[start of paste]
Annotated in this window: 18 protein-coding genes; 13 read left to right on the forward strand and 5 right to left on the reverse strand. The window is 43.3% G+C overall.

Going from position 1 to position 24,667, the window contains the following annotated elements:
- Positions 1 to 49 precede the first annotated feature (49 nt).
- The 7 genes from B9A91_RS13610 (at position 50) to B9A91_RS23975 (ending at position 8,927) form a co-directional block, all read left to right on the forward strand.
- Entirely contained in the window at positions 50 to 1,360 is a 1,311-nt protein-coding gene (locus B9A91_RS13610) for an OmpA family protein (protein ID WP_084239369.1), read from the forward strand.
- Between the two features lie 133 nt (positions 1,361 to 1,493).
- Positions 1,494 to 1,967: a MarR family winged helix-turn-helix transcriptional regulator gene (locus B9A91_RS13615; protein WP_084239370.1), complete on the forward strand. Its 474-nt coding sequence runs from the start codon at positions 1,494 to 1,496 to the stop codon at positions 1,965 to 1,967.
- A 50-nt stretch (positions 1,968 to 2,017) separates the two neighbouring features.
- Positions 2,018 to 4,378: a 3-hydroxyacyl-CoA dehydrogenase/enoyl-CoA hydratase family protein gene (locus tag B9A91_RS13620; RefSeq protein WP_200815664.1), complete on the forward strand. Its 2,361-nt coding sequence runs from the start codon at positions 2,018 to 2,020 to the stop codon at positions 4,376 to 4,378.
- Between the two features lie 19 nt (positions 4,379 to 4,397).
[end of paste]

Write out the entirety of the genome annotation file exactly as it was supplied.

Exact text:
Annotated in this window: 18 protein-coding genes; 13 read left to right on the forward strand and 5 right to left on the reverse strand. The window is 43.3% G+C overall.

Going from position 1 to position 24,667, the window contains the following annotated elements:
- Positions 1 to 49 precede the first annotated feature (49 nt).
- The 7 genes from B9A91_RS13610 (at position 50) to B9A91_RS23975 (ending at position 8,927) form a co-directional block, all read left to right on the forward strand.
- Entirely contained in the window at positions 50 to 1,360 is a 1,311-nt protein-coding gene (locus B9A91_RS13610) for an OmpA family protein (protein ID WP_084239369.1), read from the forward strand.
- Between the two features lie 133 nt (positions 1,361 to 1,493).
- Positions 1,494 to 1,967: a MarR family winged helix-turn-helix transcriptional regulator gene (locus B9A91_RS13615; protein WP_084239370.1), complete on the forward strand. Its 474-nt coding sequence runs from the start codon at positions 1,494 to 1,496 to the stop codon at positions 1,965 to 1,967.
- A 50-nt stretch (positions 1,968 to 2,017) separates the two neighbouring features.
- Positions 2,018 to 4,378: a 3-hydroxyacyl-CoA dehydrogenase/enoyl-CoA hydratase family protein gene (locus tag B9A91_RS13620; RefSeq protein WP_200815664.1), complete on the forward strand. Its 2,361-nt coding sequence runs from the start codon at positions 2,018 to 2,020 to the stop codon at positions 4,376 to 4,378.
- Between the two features lie 19 nt (positions 4,379 to 4,397).